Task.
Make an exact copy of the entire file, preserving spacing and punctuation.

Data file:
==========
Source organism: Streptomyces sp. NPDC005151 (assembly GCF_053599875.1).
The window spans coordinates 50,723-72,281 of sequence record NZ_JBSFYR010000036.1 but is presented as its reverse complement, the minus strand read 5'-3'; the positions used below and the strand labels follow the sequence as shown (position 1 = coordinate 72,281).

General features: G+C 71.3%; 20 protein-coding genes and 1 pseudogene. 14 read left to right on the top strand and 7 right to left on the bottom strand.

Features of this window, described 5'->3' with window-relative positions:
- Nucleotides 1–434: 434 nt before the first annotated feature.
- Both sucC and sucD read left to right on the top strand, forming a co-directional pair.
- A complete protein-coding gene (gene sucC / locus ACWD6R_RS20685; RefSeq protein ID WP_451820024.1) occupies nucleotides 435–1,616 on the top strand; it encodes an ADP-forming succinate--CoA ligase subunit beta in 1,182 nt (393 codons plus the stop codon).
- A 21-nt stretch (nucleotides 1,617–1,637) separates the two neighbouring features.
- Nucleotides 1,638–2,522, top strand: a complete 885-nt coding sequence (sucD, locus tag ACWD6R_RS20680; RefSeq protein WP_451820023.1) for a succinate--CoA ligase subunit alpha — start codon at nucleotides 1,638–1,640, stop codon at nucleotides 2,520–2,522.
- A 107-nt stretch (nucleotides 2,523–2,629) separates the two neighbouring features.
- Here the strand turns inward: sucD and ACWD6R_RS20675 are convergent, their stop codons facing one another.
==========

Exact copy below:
Source organism: Streptomyces sp. NPDC005151 (assembly GCF_053599875.1).
The window spans coordinates 50,723-72,281 of sequence record NZ_JBSFYR010000036.1 but is presented as its reverse complement, the minus strand read 5'-3'; the positions used below and the strand labels follow the sequence as shown (position 1 = coordinate 72,281).

General features: G+C 71.3%; 20 protein-coding genes and 1 pseudogene. 14 read left to right on the top strand and 7 right to left on the bottom strand.

Features of this window, described 5'->3' with window-relative positions:
- Nucleotides 1–434: 434 nt before the first annotated feature.
- Both sucC and sucD read left to right on the top strand, forming a co-directional pair.
- A complete protein-coding gene (gene sucC / locus ACWD6R_RS20685; RefSeq protein ID WP_451820024.1) occupies nucleotides 435–1,616 on the top strand; it encodes an ADP-forming succinate--CoA ligase subunit beta in 1,182 nt (393 codons plus the stop codon).
- A 21-nt stretch (nucleotides 1,617–1,637) separates the two neighbouring features.
- Nucleotides 1,638–2,522, top strand: a complete 885-nt coding sequence (sucD, locus tag ACWD6R_RS20680; RefSeq protein WP_451820023.1) for a succinate--CoA ligase subunit alpha — start codon at nucleotides 1,638–1,640, stop codon at nucleotides 2,520–2,522.
- A 107-nt stretch (nucleotides 2,523–2,629) separates the two neighbouring features.
- Here the strand turns inward: sucD and ACWD6R_RS20675 are convergent, their stop codons facing one another.